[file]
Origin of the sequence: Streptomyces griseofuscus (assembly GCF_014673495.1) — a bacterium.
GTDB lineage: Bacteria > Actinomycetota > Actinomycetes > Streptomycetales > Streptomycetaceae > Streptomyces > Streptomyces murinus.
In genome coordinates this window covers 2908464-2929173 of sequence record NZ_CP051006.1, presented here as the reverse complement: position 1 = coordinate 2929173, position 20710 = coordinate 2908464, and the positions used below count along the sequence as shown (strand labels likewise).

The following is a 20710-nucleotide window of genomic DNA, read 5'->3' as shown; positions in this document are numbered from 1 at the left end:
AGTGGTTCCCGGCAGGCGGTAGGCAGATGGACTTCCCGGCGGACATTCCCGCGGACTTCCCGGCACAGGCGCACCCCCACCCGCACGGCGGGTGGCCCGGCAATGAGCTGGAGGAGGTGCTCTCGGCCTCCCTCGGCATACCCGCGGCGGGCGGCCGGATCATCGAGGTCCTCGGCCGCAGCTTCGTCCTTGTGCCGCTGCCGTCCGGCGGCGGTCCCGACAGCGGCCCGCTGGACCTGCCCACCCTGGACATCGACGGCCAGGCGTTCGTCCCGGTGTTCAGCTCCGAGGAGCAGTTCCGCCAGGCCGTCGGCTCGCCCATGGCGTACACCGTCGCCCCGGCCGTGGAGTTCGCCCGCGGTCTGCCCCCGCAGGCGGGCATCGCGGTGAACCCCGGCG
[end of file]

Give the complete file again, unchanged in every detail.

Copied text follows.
Origin of the sequence: Streptomyces griseofuscus (assembly GCF_014673495.1) — a bacterium.
GTDB lineage: Bacteria > Actinomycetota > Actinomycetes > Streptomycetales > Streptomycetaceae > Streptomyces > Streptomyces murinus.
In genome coordinates this window covers 2908464-2929173 of sequence record NZ_CP051006.1, presented here as the reverse complement: position 1 = coordinate 2929173, position 20710 = coordinate 2908464, and the positions used below count along the sequence as shown (strand labels likewise).

The following is a 20710-nucleotide window of genomic DNA, read 5'->3' as shown; positions in this document are numbered from 1 at the left end:
AGTGGTTCCCGGCAGGCGGTAGGCAGATGGACTTCCCGGCGGACATTCCCGCGGACTTCCCGGCACAGGCGCACCCCCACCCGCACGGCGGGTGGCCCGGCAATGAGCTGGAGGAGGTGCTCTCGGCCTCCCTCGGCATACCCGCGGCGGGCGGCCGGATCATCGAGGTCCTCGGCCGCAGCTTCGTCCTTGTGCCGCTGCCGTCCGGCGGCGGTCCCGACAGCGGCCCGCTGGACCTGCCCACCCTGGACATCGACGGCCAGGCGTTCGTCCCGGTGTTCAGCTCCGAGGAGCAGTTCCGCCAGGCCGTCGGCTCGCCCATGGCGTACACCGTCGCCCCGGCCGTGGAGTTCGCCCGCGGTCTGCCCCCGCAGGCGGGCATCGCGGTGAACCCCGGCG